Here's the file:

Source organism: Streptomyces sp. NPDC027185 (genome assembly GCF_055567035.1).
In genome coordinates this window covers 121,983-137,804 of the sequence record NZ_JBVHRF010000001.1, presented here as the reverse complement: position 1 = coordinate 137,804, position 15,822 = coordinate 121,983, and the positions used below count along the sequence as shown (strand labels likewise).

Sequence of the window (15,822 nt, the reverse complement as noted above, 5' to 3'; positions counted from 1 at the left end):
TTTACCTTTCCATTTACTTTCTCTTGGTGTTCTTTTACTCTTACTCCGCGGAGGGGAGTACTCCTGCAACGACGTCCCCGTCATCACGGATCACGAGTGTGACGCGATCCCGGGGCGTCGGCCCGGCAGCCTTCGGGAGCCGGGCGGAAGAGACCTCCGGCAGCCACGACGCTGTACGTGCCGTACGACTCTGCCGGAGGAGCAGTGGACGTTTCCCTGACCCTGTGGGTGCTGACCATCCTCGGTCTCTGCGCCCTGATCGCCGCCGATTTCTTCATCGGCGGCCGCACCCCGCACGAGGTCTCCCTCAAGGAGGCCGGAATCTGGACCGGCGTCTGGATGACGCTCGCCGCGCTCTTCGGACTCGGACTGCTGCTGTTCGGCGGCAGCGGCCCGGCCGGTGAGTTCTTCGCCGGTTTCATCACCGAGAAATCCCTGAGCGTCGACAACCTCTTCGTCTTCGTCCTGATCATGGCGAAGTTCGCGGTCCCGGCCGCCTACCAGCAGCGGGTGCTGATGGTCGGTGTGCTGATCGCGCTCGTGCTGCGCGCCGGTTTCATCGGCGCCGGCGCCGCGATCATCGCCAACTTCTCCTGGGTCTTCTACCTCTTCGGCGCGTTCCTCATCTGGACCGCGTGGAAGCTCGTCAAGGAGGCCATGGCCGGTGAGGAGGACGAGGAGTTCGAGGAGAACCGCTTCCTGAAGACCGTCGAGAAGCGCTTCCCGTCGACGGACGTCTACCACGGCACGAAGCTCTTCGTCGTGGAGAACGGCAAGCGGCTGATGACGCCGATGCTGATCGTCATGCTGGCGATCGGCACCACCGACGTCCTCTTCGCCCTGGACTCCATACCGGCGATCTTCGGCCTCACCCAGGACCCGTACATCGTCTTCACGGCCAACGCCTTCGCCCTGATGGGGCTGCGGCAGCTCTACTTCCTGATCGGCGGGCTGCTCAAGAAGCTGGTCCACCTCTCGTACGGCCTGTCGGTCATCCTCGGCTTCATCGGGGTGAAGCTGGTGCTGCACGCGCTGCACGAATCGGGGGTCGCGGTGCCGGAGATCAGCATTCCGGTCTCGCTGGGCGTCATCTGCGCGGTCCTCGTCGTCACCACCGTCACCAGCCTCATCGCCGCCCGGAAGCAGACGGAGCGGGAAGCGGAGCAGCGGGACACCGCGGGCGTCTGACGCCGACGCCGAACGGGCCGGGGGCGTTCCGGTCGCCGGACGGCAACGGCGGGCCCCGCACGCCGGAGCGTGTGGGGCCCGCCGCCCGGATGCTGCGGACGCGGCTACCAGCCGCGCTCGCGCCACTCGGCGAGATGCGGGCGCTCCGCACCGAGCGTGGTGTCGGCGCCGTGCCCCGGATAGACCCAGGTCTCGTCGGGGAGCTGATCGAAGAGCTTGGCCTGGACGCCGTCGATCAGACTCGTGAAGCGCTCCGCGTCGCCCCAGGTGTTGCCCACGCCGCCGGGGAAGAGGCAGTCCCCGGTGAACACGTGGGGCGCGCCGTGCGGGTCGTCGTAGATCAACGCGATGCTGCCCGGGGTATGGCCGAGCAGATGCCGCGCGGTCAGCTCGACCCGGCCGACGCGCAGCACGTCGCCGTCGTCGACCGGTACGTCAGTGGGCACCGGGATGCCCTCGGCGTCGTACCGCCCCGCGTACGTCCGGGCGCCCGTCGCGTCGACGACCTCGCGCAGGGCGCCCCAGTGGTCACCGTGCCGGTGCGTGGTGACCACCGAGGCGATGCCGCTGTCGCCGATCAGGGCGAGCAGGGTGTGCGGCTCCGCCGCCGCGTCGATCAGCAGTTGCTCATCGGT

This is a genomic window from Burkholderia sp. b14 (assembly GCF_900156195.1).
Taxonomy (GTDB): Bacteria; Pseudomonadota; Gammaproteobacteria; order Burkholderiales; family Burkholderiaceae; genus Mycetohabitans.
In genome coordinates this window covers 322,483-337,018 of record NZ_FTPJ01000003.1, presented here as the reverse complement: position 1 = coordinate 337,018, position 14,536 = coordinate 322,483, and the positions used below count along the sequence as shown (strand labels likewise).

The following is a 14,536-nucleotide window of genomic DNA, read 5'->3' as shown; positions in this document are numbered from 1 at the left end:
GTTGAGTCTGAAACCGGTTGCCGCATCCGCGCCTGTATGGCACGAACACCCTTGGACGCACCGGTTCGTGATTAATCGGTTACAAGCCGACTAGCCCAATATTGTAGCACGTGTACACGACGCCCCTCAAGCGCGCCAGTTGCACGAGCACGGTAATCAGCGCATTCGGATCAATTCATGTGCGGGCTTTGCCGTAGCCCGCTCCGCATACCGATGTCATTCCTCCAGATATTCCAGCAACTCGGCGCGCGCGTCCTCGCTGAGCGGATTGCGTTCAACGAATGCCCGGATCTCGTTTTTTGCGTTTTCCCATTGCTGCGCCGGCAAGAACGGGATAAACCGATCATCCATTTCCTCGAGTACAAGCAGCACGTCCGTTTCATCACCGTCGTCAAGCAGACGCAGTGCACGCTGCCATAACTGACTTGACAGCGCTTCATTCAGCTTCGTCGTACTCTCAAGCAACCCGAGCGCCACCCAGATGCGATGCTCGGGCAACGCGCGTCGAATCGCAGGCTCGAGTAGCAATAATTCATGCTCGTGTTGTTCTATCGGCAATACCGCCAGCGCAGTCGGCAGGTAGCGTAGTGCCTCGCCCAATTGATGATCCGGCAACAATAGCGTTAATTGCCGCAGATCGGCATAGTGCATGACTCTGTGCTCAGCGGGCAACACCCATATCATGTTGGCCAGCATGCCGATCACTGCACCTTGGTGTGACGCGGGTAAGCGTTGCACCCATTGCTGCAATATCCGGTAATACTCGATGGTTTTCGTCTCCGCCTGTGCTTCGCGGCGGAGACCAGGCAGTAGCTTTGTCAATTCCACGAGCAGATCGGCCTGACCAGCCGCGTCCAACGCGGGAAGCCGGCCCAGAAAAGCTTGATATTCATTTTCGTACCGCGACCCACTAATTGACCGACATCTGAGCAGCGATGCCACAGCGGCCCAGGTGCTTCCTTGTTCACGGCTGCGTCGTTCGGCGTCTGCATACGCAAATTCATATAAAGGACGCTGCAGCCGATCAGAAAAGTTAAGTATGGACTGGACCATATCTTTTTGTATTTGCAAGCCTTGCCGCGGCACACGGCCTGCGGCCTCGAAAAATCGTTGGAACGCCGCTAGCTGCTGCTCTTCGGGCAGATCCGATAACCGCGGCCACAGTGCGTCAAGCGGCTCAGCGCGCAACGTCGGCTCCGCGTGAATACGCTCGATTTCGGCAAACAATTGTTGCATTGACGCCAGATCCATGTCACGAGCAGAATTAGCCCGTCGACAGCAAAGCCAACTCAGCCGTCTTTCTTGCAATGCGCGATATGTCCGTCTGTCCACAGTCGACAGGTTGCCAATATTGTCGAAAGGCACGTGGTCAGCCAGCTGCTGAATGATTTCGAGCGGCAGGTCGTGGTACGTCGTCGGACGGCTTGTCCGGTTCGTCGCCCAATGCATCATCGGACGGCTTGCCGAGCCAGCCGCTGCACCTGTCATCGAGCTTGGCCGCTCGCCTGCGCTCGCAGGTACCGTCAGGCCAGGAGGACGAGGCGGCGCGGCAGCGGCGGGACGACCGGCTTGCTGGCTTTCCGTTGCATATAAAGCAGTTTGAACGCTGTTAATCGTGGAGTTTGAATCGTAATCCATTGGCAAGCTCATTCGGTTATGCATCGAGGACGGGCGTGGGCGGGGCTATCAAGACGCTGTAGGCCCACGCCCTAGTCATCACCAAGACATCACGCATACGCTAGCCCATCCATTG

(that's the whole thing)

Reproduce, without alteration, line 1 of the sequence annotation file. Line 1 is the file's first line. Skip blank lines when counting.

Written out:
Source organism: Streptomyces sp. NPDC027185 (genome assembly GCF_055567035.1).